- Rosehip Oil is prized for its fine line fighting abilities thanks to its beta-carotene content (a natural Vitamin A that’s not synthetically derived, and totally safe for moms).
Used as a skin bleaching agent, hydroquinone has long been banned in Europe due to its cell damaging effects. There is a known link between hydroquinone and birth defects in animal studies. It can possibly pass through breastmilk. It’s usually prescribed to treat hyperpigmentation. Melasma is common during pregnancy and should subside after hormone levels stabilize. To treat dark spots or melasma, try products with Vitamin C or Niacinamide.
Benzoyl Peroxide & Salicylic Acid
While there are no known consequences of using benzoyl peroxide, the risk has not been ruled out for those pregnant and lactating. There simply isn’t enough information to make a well informed decision.
It’s a similar case for topical salicylic acid in low concentrations (there are known risks in higher concentrations). Due to the lack of information, it’s best to avoid both ingredients. Typically these ingredients are used to treat acne.
If you have acne while pregnant or breastfeeding, try using products with watermelon seed oil. It may sound counterintuitive to use oil on acne, but the right oil can regulate excessive oil production. Watermelon seed oil dissolves the pore blockages that cause acne.
Or try Niacinamide. It’s an antioxidant and works wonders for relieving inflammation. By stopping inflammation there is less chance of a blocked pore, and therefore less chance of a blemish. It’s incredibly helpful for hormonal acne and healing the dark spots left after a breakout.
This one might be better suited for the “always avoid” list, but especially while you’re pregnant or breastfeeding. The difference between chemical and mineral sunscreens is simple. Chemical sunscreens are applied and absorbed into the skin. They absorb the sun’s harmful rays and convert them into heat to be released by the body. Mineral sunscreens sit on the top of the skin and create a physical barrier against the sun, hence the chalky appearance.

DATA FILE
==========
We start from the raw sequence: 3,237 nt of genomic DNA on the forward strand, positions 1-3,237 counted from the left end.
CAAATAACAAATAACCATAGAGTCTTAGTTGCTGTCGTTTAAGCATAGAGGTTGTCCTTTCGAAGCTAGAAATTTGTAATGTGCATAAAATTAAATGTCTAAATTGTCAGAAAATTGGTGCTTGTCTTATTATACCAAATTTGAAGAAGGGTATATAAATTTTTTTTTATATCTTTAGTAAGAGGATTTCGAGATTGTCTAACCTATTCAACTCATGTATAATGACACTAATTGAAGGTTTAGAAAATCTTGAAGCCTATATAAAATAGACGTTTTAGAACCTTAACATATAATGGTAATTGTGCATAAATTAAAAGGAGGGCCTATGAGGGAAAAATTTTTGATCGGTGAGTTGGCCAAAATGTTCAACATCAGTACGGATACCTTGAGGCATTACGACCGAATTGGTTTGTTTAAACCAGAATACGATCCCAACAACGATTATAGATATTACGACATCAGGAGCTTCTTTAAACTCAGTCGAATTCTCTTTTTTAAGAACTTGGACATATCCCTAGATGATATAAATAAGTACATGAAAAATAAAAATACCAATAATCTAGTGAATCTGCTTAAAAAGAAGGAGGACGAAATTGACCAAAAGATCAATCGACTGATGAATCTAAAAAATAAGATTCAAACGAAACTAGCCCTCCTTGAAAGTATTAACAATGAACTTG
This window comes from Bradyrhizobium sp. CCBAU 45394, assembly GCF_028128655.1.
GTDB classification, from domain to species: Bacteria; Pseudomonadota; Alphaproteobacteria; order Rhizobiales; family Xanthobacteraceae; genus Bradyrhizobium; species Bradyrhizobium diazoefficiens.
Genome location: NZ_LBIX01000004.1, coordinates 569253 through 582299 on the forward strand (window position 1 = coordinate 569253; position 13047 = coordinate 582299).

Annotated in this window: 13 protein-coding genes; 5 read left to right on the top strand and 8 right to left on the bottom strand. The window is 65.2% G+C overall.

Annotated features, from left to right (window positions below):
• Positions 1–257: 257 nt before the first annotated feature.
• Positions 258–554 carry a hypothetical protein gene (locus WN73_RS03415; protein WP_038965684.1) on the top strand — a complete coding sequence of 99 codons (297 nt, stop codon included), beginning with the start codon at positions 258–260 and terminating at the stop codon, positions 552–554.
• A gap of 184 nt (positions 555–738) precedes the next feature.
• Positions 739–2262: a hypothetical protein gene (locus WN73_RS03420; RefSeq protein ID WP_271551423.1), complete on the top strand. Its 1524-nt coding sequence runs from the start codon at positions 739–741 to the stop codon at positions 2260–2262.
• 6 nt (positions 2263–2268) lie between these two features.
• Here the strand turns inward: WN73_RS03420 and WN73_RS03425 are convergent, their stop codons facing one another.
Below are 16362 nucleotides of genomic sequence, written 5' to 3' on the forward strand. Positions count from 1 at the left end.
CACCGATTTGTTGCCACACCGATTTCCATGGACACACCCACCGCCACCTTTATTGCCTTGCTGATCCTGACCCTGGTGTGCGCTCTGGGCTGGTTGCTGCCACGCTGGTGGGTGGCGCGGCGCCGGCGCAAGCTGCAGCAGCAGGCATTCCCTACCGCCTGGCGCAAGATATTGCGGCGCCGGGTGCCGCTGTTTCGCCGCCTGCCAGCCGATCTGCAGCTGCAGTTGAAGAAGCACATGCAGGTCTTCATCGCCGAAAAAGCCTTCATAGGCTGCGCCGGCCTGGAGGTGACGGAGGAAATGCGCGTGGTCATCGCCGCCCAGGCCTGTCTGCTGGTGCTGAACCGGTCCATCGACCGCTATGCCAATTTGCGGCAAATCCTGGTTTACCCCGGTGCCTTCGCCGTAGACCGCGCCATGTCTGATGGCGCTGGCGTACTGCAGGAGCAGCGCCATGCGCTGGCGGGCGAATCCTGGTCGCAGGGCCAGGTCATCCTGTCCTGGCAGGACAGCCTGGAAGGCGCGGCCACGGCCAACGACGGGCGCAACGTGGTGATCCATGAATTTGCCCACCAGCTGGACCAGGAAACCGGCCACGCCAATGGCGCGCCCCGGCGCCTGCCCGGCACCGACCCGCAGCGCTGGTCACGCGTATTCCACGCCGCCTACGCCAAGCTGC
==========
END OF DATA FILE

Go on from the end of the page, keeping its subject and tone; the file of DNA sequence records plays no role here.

The problem with chemical sunscreens isn’t just the environmental damage they cause. There are new studies suggesting the active ingredients in chemical sunscreens absorb into the bloodstream and cause hormone distribution. I’ll be the first to say wear your sunscreen everyday, so look for sunscreens with an active ingredient of non-nano zinc.
There’s a new trend in the beauty industry of combining mineral and chemical sunscreen ingredients for better product application. Makeup and morning moisturizers are usually the biggest culprits, so check them first. A good rule of thumb when shopping for sunscreen is if the active ingredient starts with an “O” (oxybenzone, octisalate, octocrylene, etc.) then it’s a NO!
Use With Caution…
Even a lot of natural ingredients like essential oils can provoke a reaction when your skin is dealing with fluctuating hormone levels. Most essential oils in skincare products are safe to use as long as they’re correctly diluted and in low concentrations. Because hormonal stress can make the skin more reactive it’s best to use EOs with caution.